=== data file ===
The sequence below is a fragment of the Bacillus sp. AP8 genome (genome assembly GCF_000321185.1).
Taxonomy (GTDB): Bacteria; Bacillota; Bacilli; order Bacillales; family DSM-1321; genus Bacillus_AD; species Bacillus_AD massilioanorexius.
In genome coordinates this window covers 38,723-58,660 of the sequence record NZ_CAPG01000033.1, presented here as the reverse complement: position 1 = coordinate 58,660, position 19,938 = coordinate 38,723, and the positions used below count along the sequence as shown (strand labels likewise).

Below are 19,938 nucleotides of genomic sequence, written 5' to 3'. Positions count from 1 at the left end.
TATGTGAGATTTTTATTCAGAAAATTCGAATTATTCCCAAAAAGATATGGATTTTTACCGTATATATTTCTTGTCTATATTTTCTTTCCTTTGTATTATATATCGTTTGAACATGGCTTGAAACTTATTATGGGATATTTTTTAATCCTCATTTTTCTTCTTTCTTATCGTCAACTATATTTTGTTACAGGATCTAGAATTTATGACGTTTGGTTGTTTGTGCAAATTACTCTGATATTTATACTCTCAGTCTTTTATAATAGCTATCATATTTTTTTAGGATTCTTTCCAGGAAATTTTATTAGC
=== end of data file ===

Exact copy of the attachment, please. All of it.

The sequence below is a fragment of the Bacillus sp. AP8 genome (genome assembly GCF_000321185.1).
Taxonomy (GTDB): Bacteria; Bacillota; Bacilli; order Bacillales; family DSM-1321; genus Bacillus_AD; species Bacillus_AD massilioanorexius.
In genome coordinates this window covers 38,723-58,660 of the sequence record NZ_CAPG01000033.1, presented here as the reverse complement: position 1 = coordinate 58,660, position 19,938 = coordinate 38,723, and the positions used below count along the sequence as shown (strand labels likewise).

Below are 19,938 nucleotides of genomic sequence, written 5' to 3'. Positions count from 1 at the left end.
TATGTGAGATTTTTATTCAGAAAATTCGAATTATTCCCAAAAAGATATGGATTTTTACCGTATATATTTCTTGTCTATATTTTCTTTCCTTTGTATTATATATCGTTTGAACATGGCTTGAAACTTATTATGGGATATTTTTTAATCCTCATTTTTCTTCTTTCTTATCGTCAACTATATTTTGTTACAGGATCTAGAATTTATGACGTTTGGTTGTTTGTGCAAATTACTCTGATATTTATACTCTCAGTCTTTTATAATAGCTATCATATTTTTTTAGGATTCTTTCCAGGAAATTTTATTAGC